On the technical aspects, the artistic direction has the merit of being unique with simple chara-design without weird hair colorings (except Roman lol). The soundtrack plays an important role in creating a peaceful and relaxing atmosphere. But many scenes have no background music, preferring to highlight the sound effects. No use of artifices to reinforce dramatic moments, just discrete tracks. I don't forget the remarkable performances of Nao Touyama in the scenes where the characters don't speak allowing the viewer to rest while contemplating the cityscapes or the daily life of the characters. However I have spotted is the use of the CGI on the characters in the background which is frankly unpleasant and which I hope will be corrected in the blu-ray. (I sometimes feel they limp)
I personally had a great time watching this series. I agree that the series doesn't have a deep or complex plot that allows it to stand out from other works but nevertheless I have no really honest criticism to make it except one or two above-mentioned. The guiding principle of the series has always been respected and has mantain a certain coherence from beginning to end. If you are looking for a school-life with genuine relationships, I can only recommend that you throw yourself on it. On the contrary, if you prefer school-life with redundant gags and more eccentric characters, the series is not for you. However, I think Tsuki ga Kirei is a unique experience that should be watched by anyone looking for novelty.
When attempting to define romance, a few notions come to mind: a feeling of excitement, a remoteness from the mundaneness of everyday life, or perhaps a quality of mystery. These are the qualities that litter the romance genre today. However, one cannot discount the impact that simpler techniques create; subtle changes in body language during an involving conversation, an alter in the pitch of a voice after an unexpected text, or the absence of any background music so that any impertinent buffer is removed at a crucial developmental moment. It is in these archaic ways that Tsuki ga Kirei manages to strike me as not
just a school romance, but as a relevant and relatable tale of finding acceptance in one’s self. By adapting these aforementioned techniques, it is no wonder that Tsuki ga Kirei is seen as an excellently produced tale in the field of romance.
Before embarking on Tsuki ga Kirei’s 'emotional roller-coaster', or often lack there of, there's a key symbolic concept that is readily used throughout the series’s run-time and that involves the use of the moon. There is a saying that goes as such: “The moon teaches us that darkness can’t hide the beauty of life if we know how to reflect beauty”. It is with the use of this abstract idea, that the growth of the main characters in the story takes place and how they can break out of their apprehensive shells and eventually find affection for another person. An example which illustrates this is during the ending sequence in each episode where a moon appears on the top right-hand corner of the screen. Starting from a new moon and concluding with a full moon, this imagery hints that in the end the romance between Akane and Kotarou will have been fully realised and will come into fruition. This is further shown, as a full moon is often seen as a symbolism for height of power, the peak of clarity, fullness and obtainment of desire: which in this case is romantic tension.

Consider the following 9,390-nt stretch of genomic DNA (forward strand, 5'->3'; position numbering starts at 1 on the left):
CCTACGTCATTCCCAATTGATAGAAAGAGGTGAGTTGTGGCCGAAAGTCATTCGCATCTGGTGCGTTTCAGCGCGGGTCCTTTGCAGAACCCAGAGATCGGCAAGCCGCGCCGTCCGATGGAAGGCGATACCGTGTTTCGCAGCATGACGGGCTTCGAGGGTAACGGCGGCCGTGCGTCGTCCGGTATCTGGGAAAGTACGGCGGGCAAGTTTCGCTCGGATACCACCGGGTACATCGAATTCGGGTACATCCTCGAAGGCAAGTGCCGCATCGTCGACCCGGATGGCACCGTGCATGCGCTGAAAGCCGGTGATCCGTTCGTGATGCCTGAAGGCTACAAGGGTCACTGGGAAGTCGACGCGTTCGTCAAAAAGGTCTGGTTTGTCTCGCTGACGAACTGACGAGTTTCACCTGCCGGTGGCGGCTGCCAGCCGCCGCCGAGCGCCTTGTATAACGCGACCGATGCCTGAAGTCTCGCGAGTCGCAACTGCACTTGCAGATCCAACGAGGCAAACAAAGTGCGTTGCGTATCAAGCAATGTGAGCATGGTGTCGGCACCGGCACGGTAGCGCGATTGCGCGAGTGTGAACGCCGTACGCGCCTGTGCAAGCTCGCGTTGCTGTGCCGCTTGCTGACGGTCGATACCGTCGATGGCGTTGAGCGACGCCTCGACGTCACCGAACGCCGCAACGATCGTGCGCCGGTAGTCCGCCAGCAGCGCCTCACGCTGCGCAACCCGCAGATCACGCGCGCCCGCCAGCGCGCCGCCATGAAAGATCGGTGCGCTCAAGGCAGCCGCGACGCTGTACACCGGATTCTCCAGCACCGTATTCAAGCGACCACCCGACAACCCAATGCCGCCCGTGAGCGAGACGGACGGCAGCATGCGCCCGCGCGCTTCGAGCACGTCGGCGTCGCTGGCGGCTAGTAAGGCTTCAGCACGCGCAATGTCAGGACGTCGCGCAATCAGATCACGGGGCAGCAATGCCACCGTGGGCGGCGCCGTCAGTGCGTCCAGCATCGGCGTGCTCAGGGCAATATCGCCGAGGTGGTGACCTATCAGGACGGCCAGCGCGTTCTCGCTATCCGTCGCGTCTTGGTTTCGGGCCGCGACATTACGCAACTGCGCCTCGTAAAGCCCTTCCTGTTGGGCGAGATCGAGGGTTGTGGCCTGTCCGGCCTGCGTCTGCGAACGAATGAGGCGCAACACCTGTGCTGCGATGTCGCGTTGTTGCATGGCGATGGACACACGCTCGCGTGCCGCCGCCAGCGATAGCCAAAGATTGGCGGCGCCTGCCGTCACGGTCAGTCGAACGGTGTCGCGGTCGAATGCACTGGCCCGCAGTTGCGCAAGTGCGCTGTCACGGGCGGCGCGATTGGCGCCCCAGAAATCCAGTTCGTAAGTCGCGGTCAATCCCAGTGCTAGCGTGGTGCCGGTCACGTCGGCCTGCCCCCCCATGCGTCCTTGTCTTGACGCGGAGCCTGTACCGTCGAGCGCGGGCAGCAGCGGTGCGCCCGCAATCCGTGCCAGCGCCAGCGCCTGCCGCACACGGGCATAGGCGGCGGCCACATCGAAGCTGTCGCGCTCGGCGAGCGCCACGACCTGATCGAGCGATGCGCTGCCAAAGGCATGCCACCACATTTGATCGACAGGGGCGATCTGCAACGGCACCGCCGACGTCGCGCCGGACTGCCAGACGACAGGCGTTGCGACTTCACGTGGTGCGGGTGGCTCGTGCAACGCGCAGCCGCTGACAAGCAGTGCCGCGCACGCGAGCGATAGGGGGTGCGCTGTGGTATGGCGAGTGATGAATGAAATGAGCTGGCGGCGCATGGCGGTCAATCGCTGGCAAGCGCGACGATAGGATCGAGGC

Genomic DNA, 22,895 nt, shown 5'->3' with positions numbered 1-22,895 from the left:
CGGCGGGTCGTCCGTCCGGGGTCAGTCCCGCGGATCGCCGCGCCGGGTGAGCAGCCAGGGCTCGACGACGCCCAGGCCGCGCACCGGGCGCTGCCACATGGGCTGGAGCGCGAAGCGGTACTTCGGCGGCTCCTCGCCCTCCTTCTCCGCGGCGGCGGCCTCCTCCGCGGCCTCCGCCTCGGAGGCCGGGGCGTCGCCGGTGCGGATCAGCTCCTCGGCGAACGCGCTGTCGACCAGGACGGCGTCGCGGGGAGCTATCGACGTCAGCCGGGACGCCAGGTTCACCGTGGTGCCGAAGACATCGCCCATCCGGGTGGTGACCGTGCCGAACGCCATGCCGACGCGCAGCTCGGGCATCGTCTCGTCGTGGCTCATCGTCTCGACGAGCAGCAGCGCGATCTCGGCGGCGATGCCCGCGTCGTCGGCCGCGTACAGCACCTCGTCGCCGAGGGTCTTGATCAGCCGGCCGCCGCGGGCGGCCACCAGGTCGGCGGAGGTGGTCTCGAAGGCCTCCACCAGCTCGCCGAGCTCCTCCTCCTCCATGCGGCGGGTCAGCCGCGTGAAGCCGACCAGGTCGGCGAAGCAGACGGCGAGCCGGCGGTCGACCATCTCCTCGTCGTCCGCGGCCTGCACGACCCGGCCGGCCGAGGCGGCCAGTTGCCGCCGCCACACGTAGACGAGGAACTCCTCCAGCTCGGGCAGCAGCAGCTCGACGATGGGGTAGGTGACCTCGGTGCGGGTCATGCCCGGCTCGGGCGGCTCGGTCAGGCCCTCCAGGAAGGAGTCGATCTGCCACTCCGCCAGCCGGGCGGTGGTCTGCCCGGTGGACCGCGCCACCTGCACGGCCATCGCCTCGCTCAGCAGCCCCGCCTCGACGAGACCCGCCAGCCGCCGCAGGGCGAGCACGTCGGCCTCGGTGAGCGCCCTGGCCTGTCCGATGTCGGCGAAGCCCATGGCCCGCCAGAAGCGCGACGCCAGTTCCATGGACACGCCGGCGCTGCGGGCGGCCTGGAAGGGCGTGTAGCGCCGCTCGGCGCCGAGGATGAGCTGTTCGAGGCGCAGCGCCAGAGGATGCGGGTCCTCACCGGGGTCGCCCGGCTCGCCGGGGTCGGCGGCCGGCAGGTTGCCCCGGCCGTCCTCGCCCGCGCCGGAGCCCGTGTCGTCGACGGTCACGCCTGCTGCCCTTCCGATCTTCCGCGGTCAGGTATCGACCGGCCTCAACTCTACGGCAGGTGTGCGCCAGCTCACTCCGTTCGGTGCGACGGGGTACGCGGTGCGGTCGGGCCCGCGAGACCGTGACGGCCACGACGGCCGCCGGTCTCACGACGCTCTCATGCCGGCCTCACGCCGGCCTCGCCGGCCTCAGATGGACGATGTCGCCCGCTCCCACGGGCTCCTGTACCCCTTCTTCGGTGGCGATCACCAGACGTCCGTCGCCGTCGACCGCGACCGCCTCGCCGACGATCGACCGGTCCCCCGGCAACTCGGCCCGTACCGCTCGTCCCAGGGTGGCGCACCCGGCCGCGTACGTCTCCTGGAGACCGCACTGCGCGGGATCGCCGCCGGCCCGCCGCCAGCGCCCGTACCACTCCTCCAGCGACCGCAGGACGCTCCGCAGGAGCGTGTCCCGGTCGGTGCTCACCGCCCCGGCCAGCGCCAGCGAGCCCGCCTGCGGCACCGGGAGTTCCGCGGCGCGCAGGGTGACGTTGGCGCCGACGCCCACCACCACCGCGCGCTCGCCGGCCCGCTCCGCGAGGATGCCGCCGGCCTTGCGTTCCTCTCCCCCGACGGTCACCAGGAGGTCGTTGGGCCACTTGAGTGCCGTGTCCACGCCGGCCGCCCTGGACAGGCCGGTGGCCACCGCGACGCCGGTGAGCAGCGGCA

In addition to this allegory, quotes from a famous Japanese author, named Osamu Dazai, are tastefully used in each episode. These quotes are directed from Kotarou’s point of view and are applicable to the advancement of the story. In episode 1 the quote “The feeling of joy is perhaps like a speck of gold, glimmering faintly at the bottom of a river of grief” is used, while in a later episode the recitation “This is what I want to believe implicitly: Man was born for love and revolution”. These aren’t utilised without any ulterior purpose simply to sound high-witted, but are imperative to give the viewer the ability to follow the state of the story, as well as to read the character’s mind-sets at that point in time: starting from the initial moment when affection is first sparked, until the eventual full-fledged liaison.
As stated in the introduction, refining of simple techniques are used in Tsuki ga Kirei. These techniques are made use of because in essence, this is a simple story: two middle-schoolers meet by sheer chance and a romance blooms. The advantage of such a straight-forward setting is that the more vital features of a good story are highlighted, while simultaneously a large audience is able to enjoy said story, since there is not a lot of challenging information which needs to be digested first-hand. There are no deeply psychological traits here, nor are there any surreal plot-twists. In all honesty, that is precisely what made this anime so effective to me. All the viewer’s focus is predominantly extended to the relationship between the characters, without much distraction from anything else. Tsuki ga Kirei, in this way, is a profoundly efficient tale as every scene exists simply to further and more strongly achieve a realistic narrative.